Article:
The first-comers to Illinois

By Jared Olar
Library assistant

As National American Indian Heritage Month nears its end, this week we’ll take a look at Illinois’ Native American past and what one can learn about it at the Pekin Public Library’s Local History Room.

Recorded history in central Illinois reaches back not even four centuries, to the era of the European exploration and colonization of North America. But archaeology and anthropology enable us to learn about the thousands of years of human habitation in central Illinois prior to written records.

Naturally much of our local history involves the stories of the white settlers, and the bulk of the materials and resources in the Local History Room has to do with their story. But our local history collection does not neglect the peoples who arrived here first during forgotten past ages, and so from time to time this column has looked back at the original inhabitants of Tazewell County, especially during the period of the arrival of white settlers and the dispossession of the Native American tribes – recounting, for example, the life of Pottawatomi leader Shabbona who dwelt for a while in Pekin, or the Oct. 1812 raid of Illinois Territorial Gov. Ninian Edwards on Chief Black Partridge’s village which was located on the northeast shore of Peoria Lake in Fon du Lac Township.

Those who would like to learn more of the first-comers to Illinois can find a great deal of information in the publications on Illinois state history that may be found on the shelves of the Local History Room. Our collection also includes fascinating resources such as the atlas of “Indian Villages of the Illinois County,” which contains reproductions and descriptions of rare historical maps of North America and the Midwest dating from as early as the time of the French explorers of the Illinois River valley in the 1680s.

This atlas was one of the resources referenced by this column in 2012 when we told the story of the founding of Fort Crevecoeur. Another useful compilation in the Local History Room is John Leonard Conger’s 1923 “History of the Illinois River Valley.”

Shown is George Catlin’s 1830 painting of Kee-mo-ra-nia (“No English”), a member of the Peoria tribe, which originally lived in central Illinois but by 1830 had been relocated to Kansas. Catlin’s painting was donated by Mrs. Joseph Harrison Jr. to the Smithsonian American Art Museum.

Those whose interest in the first nations of Illinois is more genealogical might want to search Helen Cox Tregillis’ 1983 volume, “The Indians of Illinois: A History and Genealogy,” which includes a lengthy and apparently exhaustive alphabetized list of Native American individuals who appear in the documents of Illinois history from 1642 to 1861, along with the title or description of the historical document where he or she was mentioned. Tregellis compiled this index from 43 different publications. Because Native Americans in earlier periods usually were illiterate and thus did not produce the written texts that are the basis of historical works and genealogical research, we are largely dependent on the texts and treaties of the white colonists for Native American history. Consequently, Tregellis’ index can be a great navigation aid for researchers.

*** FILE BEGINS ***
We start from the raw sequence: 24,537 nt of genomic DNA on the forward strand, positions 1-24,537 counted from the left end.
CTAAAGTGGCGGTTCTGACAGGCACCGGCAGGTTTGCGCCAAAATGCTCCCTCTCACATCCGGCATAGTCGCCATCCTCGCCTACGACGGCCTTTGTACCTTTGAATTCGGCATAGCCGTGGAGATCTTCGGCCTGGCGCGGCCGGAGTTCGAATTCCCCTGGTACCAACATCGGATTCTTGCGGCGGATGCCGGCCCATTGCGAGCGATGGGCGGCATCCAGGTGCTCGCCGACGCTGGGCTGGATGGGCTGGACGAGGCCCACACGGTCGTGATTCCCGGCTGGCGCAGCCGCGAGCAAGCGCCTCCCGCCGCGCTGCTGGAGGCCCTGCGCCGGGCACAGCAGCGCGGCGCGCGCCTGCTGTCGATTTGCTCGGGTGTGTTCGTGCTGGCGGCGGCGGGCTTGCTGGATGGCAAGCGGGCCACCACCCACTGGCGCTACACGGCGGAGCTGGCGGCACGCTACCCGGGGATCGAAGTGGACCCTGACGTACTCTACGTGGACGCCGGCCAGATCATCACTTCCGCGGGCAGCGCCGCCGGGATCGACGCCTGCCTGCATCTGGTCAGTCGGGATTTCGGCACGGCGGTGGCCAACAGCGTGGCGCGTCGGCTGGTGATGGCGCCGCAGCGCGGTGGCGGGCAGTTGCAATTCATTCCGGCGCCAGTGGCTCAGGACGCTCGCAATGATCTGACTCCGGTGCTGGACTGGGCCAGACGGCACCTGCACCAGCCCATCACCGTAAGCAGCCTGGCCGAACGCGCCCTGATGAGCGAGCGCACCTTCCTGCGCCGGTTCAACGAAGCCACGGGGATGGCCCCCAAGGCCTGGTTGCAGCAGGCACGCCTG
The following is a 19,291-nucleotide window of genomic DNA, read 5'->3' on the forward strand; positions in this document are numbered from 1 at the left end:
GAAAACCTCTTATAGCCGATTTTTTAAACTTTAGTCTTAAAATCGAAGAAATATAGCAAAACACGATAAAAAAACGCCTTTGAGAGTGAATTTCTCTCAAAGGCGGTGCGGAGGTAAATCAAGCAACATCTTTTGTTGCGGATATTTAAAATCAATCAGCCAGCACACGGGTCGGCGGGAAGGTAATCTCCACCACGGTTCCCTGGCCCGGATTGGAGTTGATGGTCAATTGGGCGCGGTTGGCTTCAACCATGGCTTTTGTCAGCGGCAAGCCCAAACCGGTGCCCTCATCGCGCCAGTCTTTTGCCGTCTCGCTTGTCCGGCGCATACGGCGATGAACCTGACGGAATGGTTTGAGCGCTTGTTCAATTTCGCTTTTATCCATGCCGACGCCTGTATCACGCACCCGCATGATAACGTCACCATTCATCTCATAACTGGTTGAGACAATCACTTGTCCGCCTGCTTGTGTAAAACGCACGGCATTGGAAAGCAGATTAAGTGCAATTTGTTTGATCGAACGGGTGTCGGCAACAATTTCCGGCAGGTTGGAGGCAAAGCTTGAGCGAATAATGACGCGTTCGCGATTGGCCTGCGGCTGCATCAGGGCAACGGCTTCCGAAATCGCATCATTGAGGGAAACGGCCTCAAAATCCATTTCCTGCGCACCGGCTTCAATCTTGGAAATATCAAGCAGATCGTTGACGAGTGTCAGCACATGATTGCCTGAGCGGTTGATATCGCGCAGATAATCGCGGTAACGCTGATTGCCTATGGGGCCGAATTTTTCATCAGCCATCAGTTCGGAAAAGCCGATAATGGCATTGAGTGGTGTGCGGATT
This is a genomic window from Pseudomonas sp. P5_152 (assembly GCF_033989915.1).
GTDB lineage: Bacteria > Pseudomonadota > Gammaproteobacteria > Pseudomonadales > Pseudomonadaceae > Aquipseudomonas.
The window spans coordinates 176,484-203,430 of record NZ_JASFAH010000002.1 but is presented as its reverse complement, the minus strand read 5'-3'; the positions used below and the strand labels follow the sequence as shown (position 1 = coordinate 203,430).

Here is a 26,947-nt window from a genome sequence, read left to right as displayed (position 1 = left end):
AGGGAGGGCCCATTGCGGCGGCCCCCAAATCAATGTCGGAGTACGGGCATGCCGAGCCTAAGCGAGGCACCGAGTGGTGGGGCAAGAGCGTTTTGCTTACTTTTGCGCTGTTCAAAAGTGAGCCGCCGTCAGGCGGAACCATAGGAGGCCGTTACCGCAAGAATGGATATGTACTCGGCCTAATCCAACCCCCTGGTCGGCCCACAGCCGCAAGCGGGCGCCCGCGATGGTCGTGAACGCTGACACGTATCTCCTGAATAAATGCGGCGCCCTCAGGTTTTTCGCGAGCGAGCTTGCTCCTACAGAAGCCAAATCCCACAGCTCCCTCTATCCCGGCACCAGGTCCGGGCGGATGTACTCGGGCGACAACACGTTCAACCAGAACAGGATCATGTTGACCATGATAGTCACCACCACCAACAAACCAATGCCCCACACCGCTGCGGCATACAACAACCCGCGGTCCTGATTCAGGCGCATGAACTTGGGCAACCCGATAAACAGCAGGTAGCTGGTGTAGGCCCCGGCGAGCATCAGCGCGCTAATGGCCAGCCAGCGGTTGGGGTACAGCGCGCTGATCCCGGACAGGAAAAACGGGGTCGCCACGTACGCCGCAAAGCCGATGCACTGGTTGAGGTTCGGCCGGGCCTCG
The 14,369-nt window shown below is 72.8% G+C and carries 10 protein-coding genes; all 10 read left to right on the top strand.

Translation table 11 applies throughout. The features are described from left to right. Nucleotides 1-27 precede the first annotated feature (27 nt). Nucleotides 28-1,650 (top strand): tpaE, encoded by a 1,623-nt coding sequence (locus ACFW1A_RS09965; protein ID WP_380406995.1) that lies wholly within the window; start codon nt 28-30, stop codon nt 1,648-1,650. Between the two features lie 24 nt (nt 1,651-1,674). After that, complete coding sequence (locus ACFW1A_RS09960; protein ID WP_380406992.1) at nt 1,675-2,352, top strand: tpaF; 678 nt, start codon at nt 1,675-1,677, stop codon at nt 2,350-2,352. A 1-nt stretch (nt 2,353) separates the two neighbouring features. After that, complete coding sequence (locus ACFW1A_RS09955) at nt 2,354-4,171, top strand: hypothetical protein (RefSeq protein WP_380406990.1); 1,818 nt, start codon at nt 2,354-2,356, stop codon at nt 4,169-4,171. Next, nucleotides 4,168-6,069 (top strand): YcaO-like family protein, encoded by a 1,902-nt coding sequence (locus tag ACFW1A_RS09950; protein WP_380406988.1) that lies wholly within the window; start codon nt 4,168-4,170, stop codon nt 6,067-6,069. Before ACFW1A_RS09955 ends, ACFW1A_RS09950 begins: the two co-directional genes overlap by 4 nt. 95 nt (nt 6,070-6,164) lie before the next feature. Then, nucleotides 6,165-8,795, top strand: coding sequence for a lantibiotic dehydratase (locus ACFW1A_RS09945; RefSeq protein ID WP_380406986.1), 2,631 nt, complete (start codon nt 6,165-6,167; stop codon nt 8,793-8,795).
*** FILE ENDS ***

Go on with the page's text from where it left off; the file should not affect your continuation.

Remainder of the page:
One of the more recent additions to the Local History Room collection is Blake A. Watson’s 2012 “Buying America from the Indians: Johnson v. McIntosh and the History of Native Land Rights.” Watson’s book views Native American history through the lens of laws, treaties and the courts, exploring the impact of the 1823 U.S. Supreme Court ruling Johnson v. McIntosh, which, as Watson explains, set important legal precedents that determined the principles that still govern American Indian property rights today.

Although it’s a story that encompasses a broad sweep of U.S. history, Watson’s book also touches directly on Illinois and the land that would later become Tazewell County, and in the process Watson tells how land speculators and government agents obtained title to the Illinois country and displaced the native tribes.

Watson relates the story in a dispassionate and factual manner, but the story he tells is the same one that was emotionally evoked in James Stelle’s 1853 poem, “An Indian at His Father’s Grave,” which commences with these lines:

“Stop! Whiteman stop! This mound you see
Is where my father’s ashes lay;
‘Tis dearer far than life to me –
Oh! Do not force his child away.”

Stelle’s poem was published as the frontispiece to Tregellis’ book.

#black-partridge, #ninian-edwards, #shabbona, #tazewell-county-native-tribes

Illinois Bicentennial celebrations planned for Tazewell County

By Jared Olar
Library assistant

The bicentennial year of Illinois’ admission as the 21st state in the Union commences on Dec. 3, 2017, inaugurating a year of state and local celebrations that will culminate on Dec. 3, 2018, the 200th anniversary of President James Monroe’s signing of the bill granting Illinois statehood.

Celebrations and events commemorating Illinois history are planned for the coming year not only in Springfield, but also in local communities. At the state level, the Illinois Bicentennial Kickoff will take place Dec. 3 at the Abraham Lincoln Presidential Library & Museum in Springfield, and the same day Winter Wonderfest in Springfield will host an Illinois Bicentennial Day. A schedule of events is available online at the official website of the Illinois Bicentennial,

The official logo of the Illinois Bicentennial was officially unveiled at the Old State Capitol in Springfield on Jan. 12 of this year.